What happened at the Capitol was not civil disobedience

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The U.S. Capitol is seen in Washington Jan. 28 behind steel fencing topped with razor wire. (CNS/Reuters/Leah Millis)
The U.S. Capitol is seen in Washington Jan. 28 behind steel fencing topped with razor wire. (CNS/Reuters/Leah Millis)

I was arrested at the U.S. Capitol.

Not on January 6, 2021, but 50 years ago on May 4, 1971.

Back then, I was part of a protest against the war in Vietnam. More than 12,000 people were arrested that day in Washington, D.C. My protest was a classic case of civil disobedience. It was ethically different from the acts of terror and insurrection at the Capitol last month. Both actions took place in the same building. There the similarity ends.

I was arrested in the Senate gallery in 1971, along with one of my roommates from the University of Virginia. We entered the gallery legally and peacefully, on passes obtained from the office of Sen. Harry Flood Byrd Jr., the "political boss" of Virginia at the time.

Our only weapon was our words. My roommate read from an essay by linguist Noam Chomsky. I read from the Beatitudes from St. Matthew's Gospel. We had transcribed them on notebook paper. Shortly after the Senate session began, we stood, one at a time, and read from the papers. My hands trembled terribly.

I remember that the senators looked up momentarily and paused their discussion. Capitol Police took a little while to reach us in the gallery. I managed to get to verse nine of the Beatitudes, ("Blessed are the peacemakers …") when four policemen grabbed me. My roommate was similarly arrested moments later.

We were immediately handcuffed and taken to a holding room in the basement of the Capitol. There we were searched, read our rights, booked, photographed and fingerprinted. Eventually, we were taken to the D.C. central lockup, which was overflowing with thousands of demonstrators arrested elsewhere around the city. My roommate and I were put into a holding cell so crowded everyone had to stand for several hours.

We were allowed one phone call. I called a number I had been given to arrange a volunteer lawyer. We hit the jackpot. Our case was assigned to Arnold and Porter, then the fanciest law firm in Washington. Before 9 p.m. our lawyer got us released on our recognizance. We took a late-night bus back to Charlottesville.

Eventually, we were convicted of a misdemeanor, "obstruction of Congress." We accepted our punishment as part of our witness. Our trial was a few months after our arrest. Before a judge in the U.S. District Court, we pleaded nolo contendere, which means we did not contest the facts, but wanted the prosecutor to prove the elements of a crime. It also gave us a chance to address the court about the reasons for our civil disobedience. The judge was sympathetic to our goals and our witness, but he correctly convicted us, because we had broken the law. He sentenced us to two years of probation.

The arrest came up twice later in my life.

Ten years after our arrest at the Capitol, I applied to become a lawyer in Maryland and the District of Columbia after I had passed the bar exam in each jurisdiction. I had to explain myself to a panel of judges. They found no cause to refuse my law license.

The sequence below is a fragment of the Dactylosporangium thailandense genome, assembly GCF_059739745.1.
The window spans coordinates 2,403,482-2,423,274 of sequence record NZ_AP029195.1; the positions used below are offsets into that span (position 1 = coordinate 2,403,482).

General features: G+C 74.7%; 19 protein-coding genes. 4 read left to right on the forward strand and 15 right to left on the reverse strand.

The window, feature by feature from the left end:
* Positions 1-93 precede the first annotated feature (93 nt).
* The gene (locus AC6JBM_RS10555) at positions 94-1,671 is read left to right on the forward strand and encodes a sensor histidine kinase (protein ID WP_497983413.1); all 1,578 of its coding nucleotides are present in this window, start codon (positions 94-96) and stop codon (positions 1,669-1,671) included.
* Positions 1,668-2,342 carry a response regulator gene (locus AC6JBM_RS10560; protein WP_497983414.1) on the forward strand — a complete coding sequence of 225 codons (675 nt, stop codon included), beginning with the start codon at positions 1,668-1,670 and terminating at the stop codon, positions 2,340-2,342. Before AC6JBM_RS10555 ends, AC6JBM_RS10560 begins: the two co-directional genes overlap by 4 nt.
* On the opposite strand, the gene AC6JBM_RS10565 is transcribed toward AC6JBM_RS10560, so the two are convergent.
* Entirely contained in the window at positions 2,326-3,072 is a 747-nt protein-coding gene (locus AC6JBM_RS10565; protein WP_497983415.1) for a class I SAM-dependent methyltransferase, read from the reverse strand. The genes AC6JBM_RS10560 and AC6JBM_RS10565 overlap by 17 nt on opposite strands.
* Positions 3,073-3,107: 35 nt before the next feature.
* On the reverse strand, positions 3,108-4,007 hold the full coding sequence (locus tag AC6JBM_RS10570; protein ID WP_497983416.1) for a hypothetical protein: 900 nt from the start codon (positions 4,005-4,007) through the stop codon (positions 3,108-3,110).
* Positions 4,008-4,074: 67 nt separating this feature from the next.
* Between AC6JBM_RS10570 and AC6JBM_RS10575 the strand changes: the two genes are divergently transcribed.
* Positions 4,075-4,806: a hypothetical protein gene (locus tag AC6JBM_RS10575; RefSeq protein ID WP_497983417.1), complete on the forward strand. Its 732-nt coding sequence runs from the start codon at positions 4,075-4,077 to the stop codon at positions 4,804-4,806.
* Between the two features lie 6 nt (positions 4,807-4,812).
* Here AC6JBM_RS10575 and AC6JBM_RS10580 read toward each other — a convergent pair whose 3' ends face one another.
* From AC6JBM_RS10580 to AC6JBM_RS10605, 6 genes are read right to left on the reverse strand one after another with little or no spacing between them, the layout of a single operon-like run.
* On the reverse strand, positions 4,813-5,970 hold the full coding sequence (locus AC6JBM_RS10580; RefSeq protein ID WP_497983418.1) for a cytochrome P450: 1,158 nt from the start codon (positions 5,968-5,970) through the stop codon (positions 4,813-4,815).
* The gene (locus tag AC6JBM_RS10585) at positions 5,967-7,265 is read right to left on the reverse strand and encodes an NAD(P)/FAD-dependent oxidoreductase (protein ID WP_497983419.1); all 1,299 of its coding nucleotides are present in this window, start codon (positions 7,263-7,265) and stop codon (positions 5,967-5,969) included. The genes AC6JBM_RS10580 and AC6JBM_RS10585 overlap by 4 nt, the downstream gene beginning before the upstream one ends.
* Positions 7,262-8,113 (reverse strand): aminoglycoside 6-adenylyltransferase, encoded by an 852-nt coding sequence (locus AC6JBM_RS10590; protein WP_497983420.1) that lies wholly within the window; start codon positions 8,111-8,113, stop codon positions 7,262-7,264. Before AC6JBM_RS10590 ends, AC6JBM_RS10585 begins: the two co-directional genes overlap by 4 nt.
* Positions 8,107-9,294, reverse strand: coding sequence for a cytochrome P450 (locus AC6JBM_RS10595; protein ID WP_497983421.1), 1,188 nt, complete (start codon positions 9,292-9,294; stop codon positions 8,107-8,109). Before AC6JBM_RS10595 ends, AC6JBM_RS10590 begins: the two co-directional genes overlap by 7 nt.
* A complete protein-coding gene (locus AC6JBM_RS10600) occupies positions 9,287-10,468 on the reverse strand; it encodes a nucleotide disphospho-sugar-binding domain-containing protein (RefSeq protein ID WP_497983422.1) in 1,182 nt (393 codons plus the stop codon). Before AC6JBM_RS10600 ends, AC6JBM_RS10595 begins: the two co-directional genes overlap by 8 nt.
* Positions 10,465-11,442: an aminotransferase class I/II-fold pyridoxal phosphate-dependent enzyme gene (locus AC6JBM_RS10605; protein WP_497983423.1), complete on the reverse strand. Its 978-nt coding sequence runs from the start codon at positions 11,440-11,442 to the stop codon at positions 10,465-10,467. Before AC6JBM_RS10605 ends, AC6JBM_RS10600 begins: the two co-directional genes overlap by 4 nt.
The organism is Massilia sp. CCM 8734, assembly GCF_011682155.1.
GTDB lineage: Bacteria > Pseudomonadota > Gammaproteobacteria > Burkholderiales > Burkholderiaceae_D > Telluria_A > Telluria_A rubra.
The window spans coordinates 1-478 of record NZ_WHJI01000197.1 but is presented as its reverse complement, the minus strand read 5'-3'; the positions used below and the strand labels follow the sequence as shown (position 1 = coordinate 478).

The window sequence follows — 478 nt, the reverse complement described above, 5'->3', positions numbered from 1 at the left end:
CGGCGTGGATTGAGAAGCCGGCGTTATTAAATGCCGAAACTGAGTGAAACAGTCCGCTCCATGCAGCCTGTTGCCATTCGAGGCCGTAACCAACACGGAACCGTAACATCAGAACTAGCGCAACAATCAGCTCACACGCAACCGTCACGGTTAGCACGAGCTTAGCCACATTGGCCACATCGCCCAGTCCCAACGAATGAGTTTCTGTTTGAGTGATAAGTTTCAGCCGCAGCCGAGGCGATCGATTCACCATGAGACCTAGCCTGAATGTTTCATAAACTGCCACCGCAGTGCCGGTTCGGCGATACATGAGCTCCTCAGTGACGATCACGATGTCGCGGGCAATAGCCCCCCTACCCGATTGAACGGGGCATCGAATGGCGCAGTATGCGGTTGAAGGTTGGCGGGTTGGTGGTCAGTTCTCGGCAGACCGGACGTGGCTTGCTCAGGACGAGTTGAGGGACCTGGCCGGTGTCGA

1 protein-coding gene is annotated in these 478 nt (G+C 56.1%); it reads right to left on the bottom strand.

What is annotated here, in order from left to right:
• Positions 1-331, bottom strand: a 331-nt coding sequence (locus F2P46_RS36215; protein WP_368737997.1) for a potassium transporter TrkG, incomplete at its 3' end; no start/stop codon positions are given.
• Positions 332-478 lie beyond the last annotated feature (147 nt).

The second time was when I applied to the seminary in 1982. Cardinal James Hickey interviewed me. He seemed intrigued by my record and said, "I was going to ask you to read from the Beatitudes, but I see you already read them to the U.S. Senate."

Nonviolent civil disobedience has played an important role in social movements both in U.S. history and in Catholic social action. The Rev. Martin Luther King Jr. and Mahatma Gandhi outlined the requirements for ethical violation of the law, which they called civil disobedience. I can remember four elements.

First, civil disobedience must be used only in the interest of achieving a moral good or in opposing a grave moral evil, such as racial segregation or unjust wars. At its core, there must be moral "truth" in any act of civil disobedience. Gandhi called this "Satyagraha," or "truth force." Civil disobedience is not lawlessness. It takes the law seriously and recognizes that breaking the law is action to be taken only for grave reasons. The riot by Trump supporters at the Capitol on Jan. 6 was not based on truth, but based on a lie that the election was stolen.

Second, civil disobedience must be nonviolent. The riot at the Capitol in January was violent. In 1971, no person or property was physically threatened by my action. In January, five people died at the Capitol, including a police officer. Rioters threatened innocent people. They called for the lynching of Vice President Mike Pence and the kidnapping of House Speaker Nancy Pelosi.

Third, those who commit nonviolent civil disobedience must be willing to submit to the punishment of the law as part of their witness on behalf of their cause. The rioters at the Capitol tried to escape justice and evade the law.

Fourth, the protest must be "intelligible" to observers. An objective observer must be able to see the connection between the action taken and the remedy sought. The rioters at the Capitol had no clear program or purpose other than to cause chaos and stop a lawful process.

Civil disobedience has held an important place in Catholic social movements. People like Dorothy Day, Cesar Chavez and Catholics who participated in the labor and civil rights movements all used civil disobedience to try to bring about greater justice and the common good.

As the impeachment trial progresses, remember the distinction between civil disobedience and a riot. One had a moral foundation. The other was simply an act of violence.

Fr. Peter Daly

Fr. Peter Daly is a retired priest of the Washington Archdiocese and a lawyer. After 31 years of parish service, he now works with Catholic Charities.

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